First Nations people

There is substantial burden of CVD within some First Nations families and communities. In some instances, this can result in perceptions that developing CVD is inevitable.136

Effectively communicating CVD risk and how to respond to risk is important for First Nations communities; literature demonstrates that poor understanding affects risk management.136-139

Having a positive, trusting relationship with a health practitioner and health service is important for supporting First Nations people receiving CVD risk assessment and management.138-142

It is important that a conversation about risk involves identifying and supporting positive actions to reduce risk.

Practice Points

When communicating risk with First Nations people consider (in addition to the practice advice above):

  • First Nations concepts of health and wellbeing differ from the Western biomedical model of health
  • Engaging an Aboriginal health practitioner/worker to optimise a conversation about risk
  • The person’s primary language, and engage an interpreter as required
  • Using First Nations specific risk communication tools where relevant and available.


  1. Cardiovascular disease risk communication with Aboriginal and Torres Strait Islander Peoples: Toolkit for health professionals - ANU Healthy Heart Communities project

Support for the recommendations

Evidence from four randomised controlled trials (RCTs) suggests that effectively communicating CVD risk may lead to behaviour changes that result in an improvement in predicted CVD risk assessed after 12 months.143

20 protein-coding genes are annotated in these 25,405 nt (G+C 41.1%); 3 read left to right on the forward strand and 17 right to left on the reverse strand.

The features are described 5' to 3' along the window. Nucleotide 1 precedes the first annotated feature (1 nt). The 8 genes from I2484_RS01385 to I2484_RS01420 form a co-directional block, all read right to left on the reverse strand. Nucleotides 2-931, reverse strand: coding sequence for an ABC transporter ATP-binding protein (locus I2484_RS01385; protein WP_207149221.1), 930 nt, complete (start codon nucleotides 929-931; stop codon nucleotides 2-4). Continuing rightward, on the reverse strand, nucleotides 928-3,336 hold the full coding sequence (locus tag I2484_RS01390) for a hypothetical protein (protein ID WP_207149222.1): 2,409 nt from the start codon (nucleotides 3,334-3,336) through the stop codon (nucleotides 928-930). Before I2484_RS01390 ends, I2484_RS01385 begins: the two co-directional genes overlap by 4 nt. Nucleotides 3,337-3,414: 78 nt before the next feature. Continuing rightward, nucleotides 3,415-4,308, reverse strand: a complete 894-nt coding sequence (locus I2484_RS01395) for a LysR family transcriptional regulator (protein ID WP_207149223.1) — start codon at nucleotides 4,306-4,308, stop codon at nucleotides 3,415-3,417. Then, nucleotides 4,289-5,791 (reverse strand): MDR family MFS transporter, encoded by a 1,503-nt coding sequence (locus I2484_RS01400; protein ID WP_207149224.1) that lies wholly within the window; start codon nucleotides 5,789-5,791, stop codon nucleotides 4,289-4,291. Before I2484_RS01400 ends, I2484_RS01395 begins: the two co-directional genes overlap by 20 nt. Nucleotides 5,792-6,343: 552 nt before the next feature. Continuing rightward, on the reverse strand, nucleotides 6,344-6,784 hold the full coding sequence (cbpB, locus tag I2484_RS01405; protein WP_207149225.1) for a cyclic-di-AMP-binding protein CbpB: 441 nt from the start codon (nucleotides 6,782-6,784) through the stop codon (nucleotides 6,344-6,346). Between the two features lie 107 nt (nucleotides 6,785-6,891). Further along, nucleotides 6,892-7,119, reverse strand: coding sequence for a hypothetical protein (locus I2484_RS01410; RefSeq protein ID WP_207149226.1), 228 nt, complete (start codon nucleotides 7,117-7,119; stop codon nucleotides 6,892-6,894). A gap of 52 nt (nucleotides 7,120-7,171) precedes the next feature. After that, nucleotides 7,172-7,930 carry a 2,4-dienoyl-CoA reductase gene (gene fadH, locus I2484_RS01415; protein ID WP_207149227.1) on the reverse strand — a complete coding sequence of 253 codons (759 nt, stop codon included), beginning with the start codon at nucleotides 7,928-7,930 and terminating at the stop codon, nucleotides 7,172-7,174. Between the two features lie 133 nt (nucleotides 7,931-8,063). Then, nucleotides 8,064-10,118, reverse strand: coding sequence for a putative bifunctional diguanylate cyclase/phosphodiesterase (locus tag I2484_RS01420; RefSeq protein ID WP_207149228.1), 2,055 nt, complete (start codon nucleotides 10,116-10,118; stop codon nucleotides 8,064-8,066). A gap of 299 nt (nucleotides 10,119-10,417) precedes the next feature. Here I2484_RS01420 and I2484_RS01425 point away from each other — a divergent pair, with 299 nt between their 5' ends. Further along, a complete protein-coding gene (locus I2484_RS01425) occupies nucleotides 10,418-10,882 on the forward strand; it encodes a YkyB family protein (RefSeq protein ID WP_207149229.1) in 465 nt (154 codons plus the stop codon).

A 2021 systematic review found that using ‘heart age’ did not appear to motivate lifestyle behaviour change more than communicating CVD risk, but found that either approach can improve clinical outcomes when combined with other behaviour change strategies.144

Studies of repeated risk information, or risk information and repeated counselling, showed small reductions (up to 2%) in predicted CHD risk over 10 years. However, studies in which CHD risk was communicated only once seemed to be ineffective in improving knowledge, heart health management or risk.143

Systematic reviews have found that decision aids can lead to improved knowledge, compared with usual care.145 However, this evidence is mainly from studies focusing on conditions other than CVD.


  1. Heart health check toolkit - National Heart Foundation of Australia
  2. Risk communication toolkit - The American College of Cardiology
  3. Communicating cardiovascular risk effectively - bpacNZ
  4. Risk communication online training module for health professionals - The Australian Commission on Safety and Quality in Health Care
  5. Yarning to make health decisions together – the Find Your Way shared decision-making model - Agency for Clinical Innovation

This guideline refers to certain modifiable risk factors as ‘lifestyle’ factors. However, it is recognised that these behaviours are not necessarily an individual’s choice, but reflect the complex interplay of social, cultural, and environmental factors, which may be further influenced by clinical conditions. Use of the term ‘lifestyle’ does not attribute blame to a person.